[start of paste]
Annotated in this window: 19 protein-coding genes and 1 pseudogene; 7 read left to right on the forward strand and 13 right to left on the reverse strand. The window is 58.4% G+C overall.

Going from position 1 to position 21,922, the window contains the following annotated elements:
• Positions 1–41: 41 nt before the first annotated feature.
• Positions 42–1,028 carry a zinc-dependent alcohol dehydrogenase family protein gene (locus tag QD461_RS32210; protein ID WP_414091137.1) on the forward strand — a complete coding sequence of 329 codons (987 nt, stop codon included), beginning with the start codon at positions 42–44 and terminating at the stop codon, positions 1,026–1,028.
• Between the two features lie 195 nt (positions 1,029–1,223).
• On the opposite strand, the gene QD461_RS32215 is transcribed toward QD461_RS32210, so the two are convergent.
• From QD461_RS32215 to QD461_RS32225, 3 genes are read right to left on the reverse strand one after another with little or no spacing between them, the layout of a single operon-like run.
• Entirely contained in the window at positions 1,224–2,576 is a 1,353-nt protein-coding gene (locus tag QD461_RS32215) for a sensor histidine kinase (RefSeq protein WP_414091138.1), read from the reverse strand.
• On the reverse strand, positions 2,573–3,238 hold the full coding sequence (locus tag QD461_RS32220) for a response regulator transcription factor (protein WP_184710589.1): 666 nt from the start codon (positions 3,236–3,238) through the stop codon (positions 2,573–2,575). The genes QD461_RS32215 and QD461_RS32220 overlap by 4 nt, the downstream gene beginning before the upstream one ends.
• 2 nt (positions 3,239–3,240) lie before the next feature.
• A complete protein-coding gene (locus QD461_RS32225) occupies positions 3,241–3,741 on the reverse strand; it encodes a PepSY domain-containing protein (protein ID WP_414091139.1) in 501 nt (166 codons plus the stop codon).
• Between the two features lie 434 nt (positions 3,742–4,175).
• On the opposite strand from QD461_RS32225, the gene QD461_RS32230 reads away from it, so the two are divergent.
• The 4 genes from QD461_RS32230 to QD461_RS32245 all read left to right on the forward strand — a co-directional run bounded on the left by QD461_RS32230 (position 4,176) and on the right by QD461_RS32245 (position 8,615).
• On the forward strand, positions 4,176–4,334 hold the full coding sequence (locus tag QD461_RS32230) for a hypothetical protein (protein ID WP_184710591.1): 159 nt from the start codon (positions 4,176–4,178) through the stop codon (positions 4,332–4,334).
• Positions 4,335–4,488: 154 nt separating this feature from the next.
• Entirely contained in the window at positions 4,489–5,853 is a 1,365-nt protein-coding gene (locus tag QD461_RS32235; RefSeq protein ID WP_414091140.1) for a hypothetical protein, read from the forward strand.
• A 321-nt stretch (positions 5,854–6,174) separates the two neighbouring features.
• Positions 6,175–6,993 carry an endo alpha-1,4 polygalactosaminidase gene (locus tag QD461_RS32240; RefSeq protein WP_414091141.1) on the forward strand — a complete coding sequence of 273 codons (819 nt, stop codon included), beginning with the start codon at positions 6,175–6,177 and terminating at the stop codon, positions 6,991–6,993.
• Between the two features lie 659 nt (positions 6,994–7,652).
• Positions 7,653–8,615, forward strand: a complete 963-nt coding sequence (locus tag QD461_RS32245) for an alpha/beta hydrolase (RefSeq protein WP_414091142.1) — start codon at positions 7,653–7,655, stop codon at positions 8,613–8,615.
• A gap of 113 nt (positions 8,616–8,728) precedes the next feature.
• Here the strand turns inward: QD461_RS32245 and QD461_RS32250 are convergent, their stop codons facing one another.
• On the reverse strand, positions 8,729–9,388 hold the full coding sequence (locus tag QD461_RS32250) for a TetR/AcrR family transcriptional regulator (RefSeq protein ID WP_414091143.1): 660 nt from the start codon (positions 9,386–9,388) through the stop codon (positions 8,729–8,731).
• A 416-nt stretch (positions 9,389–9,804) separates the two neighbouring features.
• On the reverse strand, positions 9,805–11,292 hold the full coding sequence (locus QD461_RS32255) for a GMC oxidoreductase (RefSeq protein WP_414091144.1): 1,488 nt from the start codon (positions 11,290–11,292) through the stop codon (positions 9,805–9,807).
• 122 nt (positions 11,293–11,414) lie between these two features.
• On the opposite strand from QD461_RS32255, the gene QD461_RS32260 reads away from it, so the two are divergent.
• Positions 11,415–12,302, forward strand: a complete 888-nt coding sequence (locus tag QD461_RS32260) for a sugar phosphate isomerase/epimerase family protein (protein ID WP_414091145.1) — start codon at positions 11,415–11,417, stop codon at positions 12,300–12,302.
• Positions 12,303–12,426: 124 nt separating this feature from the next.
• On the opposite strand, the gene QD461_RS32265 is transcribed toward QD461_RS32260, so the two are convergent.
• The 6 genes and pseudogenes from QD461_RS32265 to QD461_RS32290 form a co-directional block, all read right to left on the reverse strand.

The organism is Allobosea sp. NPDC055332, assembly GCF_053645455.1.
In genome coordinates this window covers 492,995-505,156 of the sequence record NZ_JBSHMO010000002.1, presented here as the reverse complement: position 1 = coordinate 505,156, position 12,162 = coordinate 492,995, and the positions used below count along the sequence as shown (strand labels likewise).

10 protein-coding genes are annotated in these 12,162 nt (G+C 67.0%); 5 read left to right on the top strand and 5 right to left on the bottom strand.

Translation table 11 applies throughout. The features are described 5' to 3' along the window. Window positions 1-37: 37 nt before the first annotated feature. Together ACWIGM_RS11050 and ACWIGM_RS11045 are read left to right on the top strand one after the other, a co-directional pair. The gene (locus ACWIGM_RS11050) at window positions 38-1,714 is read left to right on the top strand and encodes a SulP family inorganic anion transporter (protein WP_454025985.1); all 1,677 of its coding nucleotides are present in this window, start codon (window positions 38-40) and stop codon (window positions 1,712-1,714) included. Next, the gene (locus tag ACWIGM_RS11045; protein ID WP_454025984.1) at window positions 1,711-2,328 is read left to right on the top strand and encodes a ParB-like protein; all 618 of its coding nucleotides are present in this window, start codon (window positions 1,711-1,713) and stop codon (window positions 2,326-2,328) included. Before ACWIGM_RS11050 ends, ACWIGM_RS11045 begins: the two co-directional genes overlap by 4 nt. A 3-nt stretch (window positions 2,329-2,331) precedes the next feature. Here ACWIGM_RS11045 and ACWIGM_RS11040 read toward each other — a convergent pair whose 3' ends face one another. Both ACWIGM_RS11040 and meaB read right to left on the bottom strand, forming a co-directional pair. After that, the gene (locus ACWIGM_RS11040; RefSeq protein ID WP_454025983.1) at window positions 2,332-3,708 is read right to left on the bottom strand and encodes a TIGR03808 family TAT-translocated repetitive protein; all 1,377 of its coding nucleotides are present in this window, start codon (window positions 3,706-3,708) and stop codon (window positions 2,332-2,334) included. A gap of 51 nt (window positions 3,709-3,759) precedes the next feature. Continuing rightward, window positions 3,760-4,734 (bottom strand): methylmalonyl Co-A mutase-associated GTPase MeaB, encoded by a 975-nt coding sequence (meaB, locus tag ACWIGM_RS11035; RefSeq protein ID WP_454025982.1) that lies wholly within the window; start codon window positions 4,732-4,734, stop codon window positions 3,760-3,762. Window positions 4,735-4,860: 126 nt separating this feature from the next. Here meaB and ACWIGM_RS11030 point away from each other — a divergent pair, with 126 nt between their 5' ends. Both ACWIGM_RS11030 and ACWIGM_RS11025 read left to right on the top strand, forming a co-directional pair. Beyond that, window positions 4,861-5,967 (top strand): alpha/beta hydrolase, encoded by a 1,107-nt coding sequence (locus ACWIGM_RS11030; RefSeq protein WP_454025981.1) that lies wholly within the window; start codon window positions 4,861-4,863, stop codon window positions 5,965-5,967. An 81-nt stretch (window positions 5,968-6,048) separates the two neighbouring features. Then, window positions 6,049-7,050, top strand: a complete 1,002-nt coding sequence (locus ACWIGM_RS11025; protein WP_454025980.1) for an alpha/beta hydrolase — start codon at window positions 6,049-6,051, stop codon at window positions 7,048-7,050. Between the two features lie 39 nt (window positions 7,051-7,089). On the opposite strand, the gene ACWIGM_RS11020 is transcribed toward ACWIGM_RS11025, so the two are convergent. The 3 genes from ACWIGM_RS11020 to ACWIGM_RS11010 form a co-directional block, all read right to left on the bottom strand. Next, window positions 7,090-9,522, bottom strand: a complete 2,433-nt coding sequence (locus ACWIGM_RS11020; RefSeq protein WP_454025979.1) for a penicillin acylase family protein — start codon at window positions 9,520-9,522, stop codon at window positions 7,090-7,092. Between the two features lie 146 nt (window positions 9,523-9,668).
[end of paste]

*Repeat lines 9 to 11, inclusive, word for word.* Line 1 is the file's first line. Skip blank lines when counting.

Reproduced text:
• On the reverse strand, positions 2,573–3,238 hold the full coding sequence (locus tag QD461_RS32220) for a response regulator transcription factor (protein WP_184710589.1): 666 nt from the start codon (positions 3,236–3,238) through the stop codon (positions 2,573–2,575). The genes QD461_RS32215 and QD461_RS32220 overlap by 4 nt, the downstream gene beginning before the upstream one ends.
• 2 nt (positions 3,239–3,240) lie before the next feature.
• A complete protein-coding gene (locus QD461_RS32225) occupies positions 3,241–3,741 on the reverse strand; it encodes a PepSY domain-containing protein (protein ID WP_414091139.1) in 501 nt (166 codons plus the stop codon).